In 2005, typical premiums in the United States for family health insurance coverage provided by private employers include an extra $922 due to the cost of care for the uninsured. In Texas, home of the greatest percentage of uninsured in America, that figure is $1,551. By 2010, the national average will catch up to Texas' current figure; by then, the annual cost per Texas family will soar to $2,786. [23] Two-thirds of the uninsured Texans of working age are employed. These employed but uninsured are particularly likely to work in small firms. Across the country, the percentage of firms with fewer than 200 employees providing health coverage to their workers decreased from 69 percent in 2000 to 60 percent in 2005. [24]

    Smaller employers are the largest generators of new jobs today, and the Texas economy consists disproportionately of small companies. Therefore, these companies need access to reasonably priced health insurance for their employees if we are to reduce the state's large uninsured population. Smaller employers have no leverage in the health insurance marketplace. They are more vulnerable to insurers who refuse to renew, or insist on huge premium increases because of one employee's expensive illness. Even in small firms that offer insurance, the employer-paid subsidy may be too small to allow lower-paid workers to purchase coverage for themselves and their families. Resolving these problems will require some creative approaches to allow smaller employers more affordable access to insurance markets.

    The Private Sector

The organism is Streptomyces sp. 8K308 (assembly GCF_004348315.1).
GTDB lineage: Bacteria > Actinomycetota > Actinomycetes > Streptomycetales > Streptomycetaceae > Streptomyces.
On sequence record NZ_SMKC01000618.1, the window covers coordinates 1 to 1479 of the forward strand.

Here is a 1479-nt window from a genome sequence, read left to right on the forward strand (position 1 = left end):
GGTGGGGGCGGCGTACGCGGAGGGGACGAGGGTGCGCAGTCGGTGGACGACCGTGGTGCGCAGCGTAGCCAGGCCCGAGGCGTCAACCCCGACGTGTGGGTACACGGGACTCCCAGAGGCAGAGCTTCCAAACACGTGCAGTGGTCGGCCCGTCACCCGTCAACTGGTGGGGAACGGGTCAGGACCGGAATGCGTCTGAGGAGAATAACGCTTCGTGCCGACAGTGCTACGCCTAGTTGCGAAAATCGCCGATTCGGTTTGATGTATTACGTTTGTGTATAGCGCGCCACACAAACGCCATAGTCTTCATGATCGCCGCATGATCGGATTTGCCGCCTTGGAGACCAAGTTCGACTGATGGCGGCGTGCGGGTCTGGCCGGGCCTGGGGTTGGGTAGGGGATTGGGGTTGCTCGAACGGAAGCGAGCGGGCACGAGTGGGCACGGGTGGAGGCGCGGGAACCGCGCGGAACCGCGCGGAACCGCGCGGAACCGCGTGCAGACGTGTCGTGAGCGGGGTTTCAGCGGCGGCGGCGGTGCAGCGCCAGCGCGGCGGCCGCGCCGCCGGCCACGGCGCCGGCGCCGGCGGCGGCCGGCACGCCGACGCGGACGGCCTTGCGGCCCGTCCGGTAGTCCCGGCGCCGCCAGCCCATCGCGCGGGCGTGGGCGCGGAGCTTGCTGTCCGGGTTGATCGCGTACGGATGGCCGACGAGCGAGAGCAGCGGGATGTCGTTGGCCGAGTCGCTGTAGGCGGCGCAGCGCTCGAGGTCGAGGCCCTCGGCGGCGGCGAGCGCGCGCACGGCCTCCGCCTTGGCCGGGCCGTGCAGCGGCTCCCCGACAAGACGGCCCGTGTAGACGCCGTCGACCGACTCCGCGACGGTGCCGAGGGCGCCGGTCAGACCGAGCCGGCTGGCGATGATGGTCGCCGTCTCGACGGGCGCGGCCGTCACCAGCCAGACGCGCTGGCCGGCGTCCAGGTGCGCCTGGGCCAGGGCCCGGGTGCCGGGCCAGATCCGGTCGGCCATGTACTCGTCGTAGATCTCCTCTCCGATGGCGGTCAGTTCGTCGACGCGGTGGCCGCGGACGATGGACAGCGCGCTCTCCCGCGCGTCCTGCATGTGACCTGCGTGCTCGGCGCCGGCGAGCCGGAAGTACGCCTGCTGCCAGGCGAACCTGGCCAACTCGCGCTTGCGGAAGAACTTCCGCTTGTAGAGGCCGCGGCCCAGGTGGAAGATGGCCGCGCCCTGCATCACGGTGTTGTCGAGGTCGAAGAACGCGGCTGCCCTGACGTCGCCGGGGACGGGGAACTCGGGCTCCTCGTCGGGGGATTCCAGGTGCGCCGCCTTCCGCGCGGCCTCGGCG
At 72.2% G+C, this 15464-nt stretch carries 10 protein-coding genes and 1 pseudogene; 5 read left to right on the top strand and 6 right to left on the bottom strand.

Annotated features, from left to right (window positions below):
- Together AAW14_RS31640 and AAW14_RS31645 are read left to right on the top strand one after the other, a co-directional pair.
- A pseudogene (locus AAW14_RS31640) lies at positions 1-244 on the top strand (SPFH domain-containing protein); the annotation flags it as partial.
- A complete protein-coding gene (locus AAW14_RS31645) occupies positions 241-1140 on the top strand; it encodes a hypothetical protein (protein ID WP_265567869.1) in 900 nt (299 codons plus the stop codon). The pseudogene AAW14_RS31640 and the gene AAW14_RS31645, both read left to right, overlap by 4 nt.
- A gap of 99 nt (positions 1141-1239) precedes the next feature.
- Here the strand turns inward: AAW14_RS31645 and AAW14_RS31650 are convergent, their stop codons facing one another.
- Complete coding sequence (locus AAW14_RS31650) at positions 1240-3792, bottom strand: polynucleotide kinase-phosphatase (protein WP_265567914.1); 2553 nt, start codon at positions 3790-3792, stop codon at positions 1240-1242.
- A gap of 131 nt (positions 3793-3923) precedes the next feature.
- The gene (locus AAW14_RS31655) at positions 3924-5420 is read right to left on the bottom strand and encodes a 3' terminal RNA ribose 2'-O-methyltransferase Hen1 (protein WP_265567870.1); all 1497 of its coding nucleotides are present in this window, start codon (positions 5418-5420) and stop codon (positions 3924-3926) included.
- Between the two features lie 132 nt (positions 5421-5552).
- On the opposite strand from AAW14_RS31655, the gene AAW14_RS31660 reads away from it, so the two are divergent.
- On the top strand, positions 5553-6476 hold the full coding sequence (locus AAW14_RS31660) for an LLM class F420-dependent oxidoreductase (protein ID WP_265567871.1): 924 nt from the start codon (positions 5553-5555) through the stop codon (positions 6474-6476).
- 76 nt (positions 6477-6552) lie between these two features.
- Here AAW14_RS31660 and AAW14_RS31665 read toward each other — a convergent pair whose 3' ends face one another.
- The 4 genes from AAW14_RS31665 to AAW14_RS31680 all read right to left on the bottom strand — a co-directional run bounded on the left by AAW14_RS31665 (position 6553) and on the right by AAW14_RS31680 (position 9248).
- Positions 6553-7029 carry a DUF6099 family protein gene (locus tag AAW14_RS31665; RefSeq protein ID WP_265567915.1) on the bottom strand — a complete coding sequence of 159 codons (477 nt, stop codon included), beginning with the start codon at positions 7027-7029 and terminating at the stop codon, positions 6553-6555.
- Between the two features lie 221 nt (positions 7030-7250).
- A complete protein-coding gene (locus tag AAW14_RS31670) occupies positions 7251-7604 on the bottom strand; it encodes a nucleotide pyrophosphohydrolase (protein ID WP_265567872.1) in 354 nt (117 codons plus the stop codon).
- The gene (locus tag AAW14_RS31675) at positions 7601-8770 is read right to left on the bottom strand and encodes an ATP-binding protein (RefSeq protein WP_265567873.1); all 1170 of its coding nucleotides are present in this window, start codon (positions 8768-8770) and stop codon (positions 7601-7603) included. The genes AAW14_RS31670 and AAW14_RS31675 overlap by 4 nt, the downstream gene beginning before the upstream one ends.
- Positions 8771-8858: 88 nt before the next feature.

The one essential fact of our current health care financing system is that every major stakeholder in the financing system is unhappy - except the for-profit managed care plans.

    Why are these plans happy? In a word, profits. U.S. HMOs saw a 10.7-percent increase in profits in 2004, continuing a longstanding trend. [25] The nation's 17 largest health plans saw their average profits rise from $193 million in 2000 to $414 million in 2003. In the same period, they:

    • Decreased their payments for health care services from 84.8 percent of every premium dollar to 81.5 percent,
    • Increased their premiums by 60 percent, and
    • Doubled their profit margins to 5 percent. [26]

    Average pay for the five top executives at 16 of those insurers almost doubled, from $1.6 million to $3 million each. Stock options added millions more.

    Just what value do Texans receive for the large rewards we have given these companies, their senior managers, and their stockholders? In aggregate, these 17 managed care companies' profits exceeded $7 billion in 2003. Texans constitute roughly 8 percent of the U.S. population. If we allocate those profits proportionately, the plans have siphoned 560 million Texas dollars away from clinical care.

    Moreover, the finances of for-profit managed care plans constitute only a partial portrait of the inefficiencies that the health plans foster in the delivery system. Medical practices have seen their administrative expenses grow to pay for employees added to navigate physicians' clinical and economic relationships with managed care plans. In 1982, before managed care became the dominant delivery system, practices had, on average, two nonclinical employees per physician; today, the average is four to five per physician. These are extra employees who deal with the hassle factors that come with managed care contracts: long-unpaid claims, lost claims, inexplicable interpretations of the claims coding systems. Even today, these workers' job description includes begging the plans on behalf of patients for inpatient hospital stays and for other medical services the plans claim are overutilized. Hospitals, other institutions, and other health care practitioners tell much the same story about the parasitic, bureaucratic requirements that managed care organizations impose on them and their patients.